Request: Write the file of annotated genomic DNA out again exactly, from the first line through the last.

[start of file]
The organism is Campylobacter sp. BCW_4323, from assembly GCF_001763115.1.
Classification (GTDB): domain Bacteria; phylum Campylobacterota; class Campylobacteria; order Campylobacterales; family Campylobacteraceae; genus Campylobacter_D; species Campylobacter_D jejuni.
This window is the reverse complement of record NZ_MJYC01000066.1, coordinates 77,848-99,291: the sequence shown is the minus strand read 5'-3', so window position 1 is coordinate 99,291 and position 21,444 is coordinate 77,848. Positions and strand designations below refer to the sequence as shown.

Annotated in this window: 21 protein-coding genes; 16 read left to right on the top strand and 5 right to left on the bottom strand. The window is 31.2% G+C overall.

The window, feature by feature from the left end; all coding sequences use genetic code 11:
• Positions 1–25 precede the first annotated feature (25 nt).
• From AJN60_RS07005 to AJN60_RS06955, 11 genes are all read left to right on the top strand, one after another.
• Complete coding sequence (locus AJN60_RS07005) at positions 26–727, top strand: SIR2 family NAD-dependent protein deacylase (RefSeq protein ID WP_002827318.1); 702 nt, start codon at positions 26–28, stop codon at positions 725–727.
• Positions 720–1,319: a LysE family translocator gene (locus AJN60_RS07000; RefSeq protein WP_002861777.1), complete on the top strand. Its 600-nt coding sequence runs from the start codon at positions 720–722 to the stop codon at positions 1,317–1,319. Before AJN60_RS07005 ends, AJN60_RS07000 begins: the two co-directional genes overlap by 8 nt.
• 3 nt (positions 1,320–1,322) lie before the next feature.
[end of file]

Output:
The organism is Campylobacter sp. BCW_4323, from assembly GCF_001763115.1.
Classification (GTDB): domain Bacteria; phylum Campylobacterota; class Campylobacteria; order Campylobacterales; family Campylobacteraceae; genus Campylobacter_D; species Campylobacter_D jejuni.
This window is the reverse complement of record NZ_MJYC01000066.1, coordinates 77,848-99,291: the sequence shown is the minus strand read 5'-3', so window position 1 is coordinate 99,291 and position 21,444 is coordinate 77,848. Positions and strand designations below refer to the sequence as shown.

Annotated in this window: 21 protein-coding genes; 16 read left to right on the top strand and 5 right to left on the bottom strand. The window is 31.2% G+C overall.

The window, feature by feature from the left end; all coding sequences use genetic code 11:
• Positions 1–25 precede the first annotated feature (25 nt).
• From AJN60_RS07005 to AJN60_RS06955, 11 genes are all read left to right on the top strand, one after another.
• Complete coding sequence (locus AJN60_RS07005) at positions 26–727, top strand: SIR2 family NAD-dependent protein deacylase (RefSeq protein ID WP_002827318.1); 702 nt, start codon at positions 26–28, stop codon at positions 725–727.
• Positions 720–1,319: a LysE family translocator gene (locus AJN60_RS07000; RefSeq protein WP_002861777.1), complete on the top strand. Its 600-nt coding sequence runs from the start codon at positions 720–722 to the stop codon at positions 1,317–1,319. Before AJN60_RS07005 ends, AJN60_RS07000 begins: the two co-directional genes overlap by 8 nt.
• 3 nt (positions 1,320–1,322) lie before the next feature.